Sunday, 30 October 2011

Little Red Riding Hood

I will definitely include this known tale, it has been adapted constantly and the most recognised version is most probably by German brothers, The Brothers Grimm. They made a collection of fairy tales for children called 'Children's and Household Tales' which is now more commonly known as 'Grimm's fairy tales' - Wikipedia.
In their version, Little red Riding Hood and the grandma get eaten by the wolf and a woodcutter bloke comes and hacks the wolf open (still pretty dark not gonna lie) and saves the day, they all go home happily before the wolf wakes up. In the classic version, the wolf in fact munches down Little Red and granny and lays in the grandmothers bed happily after having his belly filled. Nice. So where is the happily-ever-after here? That's right, there never was one, originally anyway...

Here are some rough ideas for pages and layouts:


Little Red Riding Hood

Friday, 21 October 2011

Exhibition - V and A Museum of Childhood

We went to somewhere or another in London to see two current shows at the museum of childhood which are very beneficial to my project. One was called 'The Stuff of Nightmares' which was about the dark and creepy aspects of fairy tales - it explores this dark side as opposed to the innocent happily-ever-after that people seem to associate with them.
The display was spectacular! Even more so because the majority of it - a forest of evil creatures, strange characters and happenings (the ideal setting for a whimsical trip into a fairy tale), were created by children who worked alongside artists for the project.

I really felt like I had stepped into one of The Brothers Grimm's or Perraults narratives. It was very atmospheric and impressive.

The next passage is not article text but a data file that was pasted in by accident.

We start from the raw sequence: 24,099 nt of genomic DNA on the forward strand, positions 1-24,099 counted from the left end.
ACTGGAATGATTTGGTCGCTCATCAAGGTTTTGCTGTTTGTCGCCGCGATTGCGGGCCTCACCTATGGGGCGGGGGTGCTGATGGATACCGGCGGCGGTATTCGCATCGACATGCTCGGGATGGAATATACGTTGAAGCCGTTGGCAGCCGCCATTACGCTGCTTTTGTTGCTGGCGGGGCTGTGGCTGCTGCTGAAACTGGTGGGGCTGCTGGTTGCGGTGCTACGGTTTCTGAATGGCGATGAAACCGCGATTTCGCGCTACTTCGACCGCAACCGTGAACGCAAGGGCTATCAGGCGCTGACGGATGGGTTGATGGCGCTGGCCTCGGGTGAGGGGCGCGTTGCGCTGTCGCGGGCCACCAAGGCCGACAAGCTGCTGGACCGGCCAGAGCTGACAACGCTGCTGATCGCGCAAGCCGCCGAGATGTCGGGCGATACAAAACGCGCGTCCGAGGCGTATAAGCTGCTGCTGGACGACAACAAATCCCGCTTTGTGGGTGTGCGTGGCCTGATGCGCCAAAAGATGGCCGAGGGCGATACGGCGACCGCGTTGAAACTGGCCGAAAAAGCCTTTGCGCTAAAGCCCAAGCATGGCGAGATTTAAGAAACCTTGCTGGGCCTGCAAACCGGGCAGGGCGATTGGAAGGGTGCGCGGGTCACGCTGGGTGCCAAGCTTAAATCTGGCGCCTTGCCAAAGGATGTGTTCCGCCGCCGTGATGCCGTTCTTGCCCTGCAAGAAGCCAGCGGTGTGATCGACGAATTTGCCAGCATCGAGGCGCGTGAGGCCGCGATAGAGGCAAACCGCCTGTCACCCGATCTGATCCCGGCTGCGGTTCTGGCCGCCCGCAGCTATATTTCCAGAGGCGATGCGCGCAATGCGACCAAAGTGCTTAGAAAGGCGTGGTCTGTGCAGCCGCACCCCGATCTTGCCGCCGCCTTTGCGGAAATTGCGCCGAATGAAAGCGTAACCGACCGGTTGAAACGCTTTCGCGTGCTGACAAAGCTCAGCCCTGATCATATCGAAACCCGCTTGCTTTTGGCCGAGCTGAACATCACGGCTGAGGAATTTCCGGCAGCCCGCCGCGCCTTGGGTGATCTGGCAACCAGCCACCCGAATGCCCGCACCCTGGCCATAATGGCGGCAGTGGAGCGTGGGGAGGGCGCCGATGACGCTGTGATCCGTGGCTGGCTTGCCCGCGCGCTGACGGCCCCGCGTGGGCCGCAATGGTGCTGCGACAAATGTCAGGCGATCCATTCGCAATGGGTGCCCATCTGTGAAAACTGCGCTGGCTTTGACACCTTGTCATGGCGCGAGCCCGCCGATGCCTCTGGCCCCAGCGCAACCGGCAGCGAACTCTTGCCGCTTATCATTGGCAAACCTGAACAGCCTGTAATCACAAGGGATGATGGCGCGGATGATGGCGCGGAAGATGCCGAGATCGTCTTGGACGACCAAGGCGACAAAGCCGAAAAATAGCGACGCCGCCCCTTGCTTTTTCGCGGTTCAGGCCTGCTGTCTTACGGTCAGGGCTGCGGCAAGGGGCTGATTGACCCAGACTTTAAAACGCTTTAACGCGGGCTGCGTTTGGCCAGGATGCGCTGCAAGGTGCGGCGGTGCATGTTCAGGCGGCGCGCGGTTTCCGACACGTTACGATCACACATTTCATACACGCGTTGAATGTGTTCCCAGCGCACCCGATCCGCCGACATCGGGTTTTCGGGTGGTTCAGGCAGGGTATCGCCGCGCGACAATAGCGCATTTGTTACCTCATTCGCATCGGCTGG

Here is the link for this show:

The camera used was on my effing blackberry so I need to go back at some point with a decent camera and take some decent photographs!

Various other bits and bobs from The Stuff of Nightmares
(Creepy as hell itself)

The other show we saw was 'Magic Worlds', this was a wonderful collection of dreams, fantasy and fairy tales. It took you on a journey of narrative and history surrounding classic fairy tales and literature. It was full of books, illustrations, sculptures, puppets and toys. It had a traditional feel which I loved for it being so nostalgic. 

Photographs from 'Magic Worlds'


Lord of the rings

Alice in Wonderland

Hansel and Gretel

Snow White and The seven Dwarves

Saturday, 15 October 2011

The dark and disturbing world of fairy tales and challenging children's books

New year, new project!

We only really get two projects for the whole year so I spent about a month trying to figure out what I could do, I had so many ideas it was crazy and I had trouble narrowing them down, all I know is my preferred avenue in Illustration lies in children's books, everything from the literature to the illustrations, so it made perfect sense to focus on that as a subject matter.

Something that has always intrigued me is the topic of sensitive, challenging material in kid's books and the censorship issues surrounding them, from the gruesome tales of The Brothers Grimm and Edward Gorey to the wonderful whimsical tales of Harry Potter and Alice's Adventures in Wonderland. In particular, classic traditional fairytales.

 The reason I wanted to focus on this was for a number of reasons:

1: The fact that most, if not all, fairy tales have been constantly censored and adapted over the years since their first creation, elements have been entirely removed to portray what is known as the typical-fairy-tale-happily-ever-after-nonsense. These stories we used to read used to involve disturbing aspects of death, loss, abandonment,  deceit, treachery, the list goes on. Fairy tales actually began as dark adult stories, it was only when writers and poets began to make them into children's book collections and often slightly changed them that they became targeted towards them.

2: They were often morality stories, teaching the readers about life which I believe would have aided development in the child, particularly emotionally, socially and educationally.

3: To create a book which challenges the censorship system and would result in the likelihood of it being banned if it were to be published.

So, my idea is to create a collection of traditional fairy tales, a book of say 4 of the darkest stories in their most original form. They will not end happily, but tragically, as they originally did. No handsome prince shall come to save the day, but a disturbing tale to show human nature is on the way.